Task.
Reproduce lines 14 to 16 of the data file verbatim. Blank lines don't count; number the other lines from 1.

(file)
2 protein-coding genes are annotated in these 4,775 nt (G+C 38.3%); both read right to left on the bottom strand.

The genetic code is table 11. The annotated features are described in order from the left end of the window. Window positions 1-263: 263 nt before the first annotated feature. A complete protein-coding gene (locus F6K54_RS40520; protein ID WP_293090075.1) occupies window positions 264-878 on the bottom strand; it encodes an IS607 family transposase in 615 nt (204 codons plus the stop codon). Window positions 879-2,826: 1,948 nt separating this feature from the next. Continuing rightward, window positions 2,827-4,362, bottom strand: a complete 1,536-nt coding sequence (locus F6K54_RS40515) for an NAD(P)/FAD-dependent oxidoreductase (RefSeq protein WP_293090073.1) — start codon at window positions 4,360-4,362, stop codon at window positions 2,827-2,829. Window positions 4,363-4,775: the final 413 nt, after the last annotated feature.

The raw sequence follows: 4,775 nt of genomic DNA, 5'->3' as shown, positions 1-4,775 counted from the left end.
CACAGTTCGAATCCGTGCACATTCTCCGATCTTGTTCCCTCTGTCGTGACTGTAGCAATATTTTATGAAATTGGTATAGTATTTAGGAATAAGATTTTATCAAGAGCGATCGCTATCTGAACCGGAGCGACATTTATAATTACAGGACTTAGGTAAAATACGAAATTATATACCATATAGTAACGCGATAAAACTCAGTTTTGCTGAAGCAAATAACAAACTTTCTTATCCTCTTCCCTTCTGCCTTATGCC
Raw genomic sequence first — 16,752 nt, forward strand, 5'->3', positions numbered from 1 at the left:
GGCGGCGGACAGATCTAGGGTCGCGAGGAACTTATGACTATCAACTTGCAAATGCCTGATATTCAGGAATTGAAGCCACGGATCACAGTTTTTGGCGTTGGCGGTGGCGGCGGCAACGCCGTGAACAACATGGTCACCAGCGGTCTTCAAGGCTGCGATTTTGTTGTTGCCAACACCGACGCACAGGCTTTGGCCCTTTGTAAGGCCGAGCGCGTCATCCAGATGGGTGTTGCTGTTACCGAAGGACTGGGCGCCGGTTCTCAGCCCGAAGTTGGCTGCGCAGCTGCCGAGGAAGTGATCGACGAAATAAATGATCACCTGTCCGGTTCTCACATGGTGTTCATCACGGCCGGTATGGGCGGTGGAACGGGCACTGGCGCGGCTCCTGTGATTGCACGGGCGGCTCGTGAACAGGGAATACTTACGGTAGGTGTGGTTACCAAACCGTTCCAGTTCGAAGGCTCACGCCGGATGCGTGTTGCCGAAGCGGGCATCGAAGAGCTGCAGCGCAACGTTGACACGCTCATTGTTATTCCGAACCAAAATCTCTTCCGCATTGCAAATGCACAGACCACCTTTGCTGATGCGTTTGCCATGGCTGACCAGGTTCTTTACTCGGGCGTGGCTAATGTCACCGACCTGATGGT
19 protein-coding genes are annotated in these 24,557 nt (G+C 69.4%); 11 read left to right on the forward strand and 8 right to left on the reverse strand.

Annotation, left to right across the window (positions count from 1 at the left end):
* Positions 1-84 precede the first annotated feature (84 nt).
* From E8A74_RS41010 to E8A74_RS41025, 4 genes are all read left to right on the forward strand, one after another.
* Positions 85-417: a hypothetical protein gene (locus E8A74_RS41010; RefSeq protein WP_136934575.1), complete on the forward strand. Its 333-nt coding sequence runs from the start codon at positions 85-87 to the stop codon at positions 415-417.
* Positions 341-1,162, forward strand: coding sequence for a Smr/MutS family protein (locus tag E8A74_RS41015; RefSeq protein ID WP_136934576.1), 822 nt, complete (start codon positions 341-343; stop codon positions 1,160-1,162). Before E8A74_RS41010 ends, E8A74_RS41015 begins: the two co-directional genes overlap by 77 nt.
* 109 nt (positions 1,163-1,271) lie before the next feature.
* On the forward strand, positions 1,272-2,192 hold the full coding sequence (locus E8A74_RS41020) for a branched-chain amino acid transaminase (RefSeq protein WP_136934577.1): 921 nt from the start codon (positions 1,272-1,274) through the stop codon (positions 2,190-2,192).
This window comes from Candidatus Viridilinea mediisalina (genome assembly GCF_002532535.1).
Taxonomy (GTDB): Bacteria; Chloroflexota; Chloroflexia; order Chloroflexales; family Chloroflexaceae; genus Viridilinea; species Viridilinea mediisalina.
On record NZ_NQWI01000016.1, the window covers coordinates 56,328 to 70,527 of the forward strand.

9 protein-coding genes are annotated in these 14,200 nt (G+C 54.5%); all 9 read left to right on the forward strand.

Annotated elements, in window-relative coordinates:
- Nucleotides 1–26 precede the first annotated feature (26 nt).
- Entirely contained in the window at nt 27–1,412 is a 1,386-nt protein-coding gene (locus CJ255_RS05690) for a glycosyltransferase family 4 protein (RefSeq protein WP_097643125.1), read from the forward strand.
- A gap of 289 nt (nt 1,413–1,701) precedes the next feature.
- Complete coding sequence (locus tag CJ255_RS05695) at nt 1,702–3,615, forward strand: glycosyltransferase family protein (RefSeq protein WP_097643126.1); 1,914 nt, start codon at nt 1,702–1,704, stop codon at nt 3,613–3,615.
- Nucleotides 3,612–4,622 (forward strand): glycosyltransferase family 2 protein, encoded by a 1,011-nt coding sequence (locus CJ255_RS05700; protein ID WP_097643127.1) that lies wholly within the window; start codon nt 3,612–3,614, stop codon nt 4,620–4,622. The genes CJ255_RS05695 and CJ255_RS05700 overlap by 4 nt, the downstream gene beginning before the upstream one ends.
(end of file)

* On the forward strand, positions 1,272-2,192 hold the full coding sequence (locus E8A74_RS41020) for a branched-chain amino acid transaminase (RefSeq protein WP_136934577.1): 921 nt from the start codon (positions 1,272-1,274) through the stop codon (positions 2,190-2,192).
This window comes from Candidatus Viridilinea mediisalina (genome assembly GCF_002532535.1).
Taxonomy (GTDB): Bacteria; Chloroflexota; Chloroflexia; order Chloroflexales; family Chloroflexaceae; genus Viridilinea; species Viridilinea mediisalina.